[Crossref]

Achete, C. A.

C. M. Lepienski, J. A. Giacometti, G. F. Leal Ferreira, F. L. Freire Jr, and C. A. Achete, “Electric field distribution and near-surface modifications in soda-lime glass submitted to a dc potential,” J. Non-Cryst. Solids 159(3), 204–212 (1993).
[Crossref]

Adamietz, F.

A. Lepicard, T. Cardinal, E. Fargin, F. Adamietz, V. Rodriguez, K. Richardson, and M. Dussauze, “Micro-structuring the surface reactivity of a borosilicate glass via thermal poling,” Chem. Phys. Lett. 664, 10–15 (2016).
[Crossref]

Alexandrov, S. E.

S. E. Alexandrov, A. A. Lipovskii, A. A. Osipov, I. V. Reduto, and D. K. Tagantsev, “Plasma-etching of 2D-poled glasses: A route to dry lithography,” Appl. Phys. Lett. 111(11), 111604 (2017).
[Crossref]

Brunkov, P. N.

P. N. Brunkov, V. G. Melekhin, V. V. Goncharov, A. A. Lipovskii, and M. I. Petrov, “Submicron-resolved relief formation in poled glasses and glass-metal nanocomposites,” Tech. Phys. Lett. 34(12), 1030–1033 (2008).
[Crossref]

Cardinal, T.

A. Lepicard, T. Cardinal, E. Fargin, F. Adamietz, V. Rodriguez, K. Richardson, and M. Dussauze, “Micro-structuring the surface reactivity of a borosilicate glass via thermal poling,” Chem. Phys. Lett. 664, 10–15 (2016).
[Crossref]

M. Dussauze, V. Rodriguez, A. Lipovskii, M. Petrov, C. Smith, K. Richardson, T. Cardinal, E. Fargin, and E. I. Kamitsos, “How does thermal poling affect the structure of soda-lime glass?” J. Phys. Chem. C 114(29), 12754–12759 (2010).
[Crossref]

Dussauze, M.

A. Lepicard, T. Cardinal, E. Fargin, F. Adamietz, V. Rodriguez, K. Richardson, and M. Dussauze, “Micro-structuring the surface reactivity of a borosilicate glass via thermal poling,” Chem. Phys. Lett. 664, 10–15 (2016).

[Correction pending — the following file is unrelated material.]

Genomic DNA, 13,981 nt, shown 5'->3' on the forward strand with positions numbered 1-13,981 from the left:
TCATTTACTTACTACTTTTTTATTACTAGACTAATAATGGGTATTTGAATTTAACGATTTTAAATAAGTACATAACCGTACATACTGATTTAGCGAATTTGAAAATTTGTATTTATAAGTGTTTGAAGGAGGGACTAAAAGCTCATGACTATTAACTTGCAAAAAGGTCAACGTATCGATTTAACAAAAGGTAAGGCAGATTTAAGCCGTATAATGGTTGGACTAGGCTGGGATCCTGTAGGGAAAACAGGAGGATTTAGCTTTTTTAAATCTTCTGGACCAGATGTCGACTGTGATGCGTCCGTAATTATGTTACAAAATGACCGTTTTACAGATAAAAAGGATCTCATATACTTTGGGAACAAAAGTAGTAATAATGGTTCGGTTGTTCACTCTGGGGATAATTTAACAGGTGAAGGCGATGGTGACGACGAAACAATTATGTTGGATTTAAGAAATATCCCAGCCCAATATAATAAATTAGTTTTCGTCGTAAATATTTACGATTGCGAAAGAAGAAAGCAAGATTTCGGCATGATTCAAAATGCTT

[Crossref]

M. Dussauze, V. Rodriguez, A. Lipovskii, M. Petrov, C. Smith, K. Richardson, T. Cardinal, E. Fargin, and E. I. Kamitsos, “How does thermal poling affect the structure of soda-lime glass?” J. Phys. Chem. C 114(29), 12754–12759 (2010).
[Crossref]

M. Dussauze, E. I. Kamitsos, E. Fargin, and V. Rodriguez, “Refractive index distribution in the non-linear optical layer of thermally poled oxide glasses,” Chem. Phys. Lett. 470(1-3), 63–66 (2009).
[Crossref]

Fargin, E.

A. Lepicard, T. Cardinal, E. Fargin, F. Adamietz, V. Rodriguez, K. Richardson, and M. Dussauze, “Micro-structuring the surface reactivity of a borosilicate glass via thermal poling,” Chem. Phys. Lett. 664, 10–15 (2016).
[Crossref]

M. Dussauze, V. Rodriguez, A. Lipovskii, M. Petrov, C. Smith, K. Richardson, T. Cardinal, E. Fargin, and E. I. Kamitsos, “How does thermal poling affect the structure of soda-lime glass?” J. Phys. Chem. C 114(29), 12754–12759 (2010).
[Crossref]

M. Dussauze, E. I. Kamitsos, E. Fargin, and V. Rodriguez, “Refractive index distribution in the non-linear optical layer of thermally poled oxide glasses,” Chem. Phys. Lett. 470(1-3), 63–66 (2009).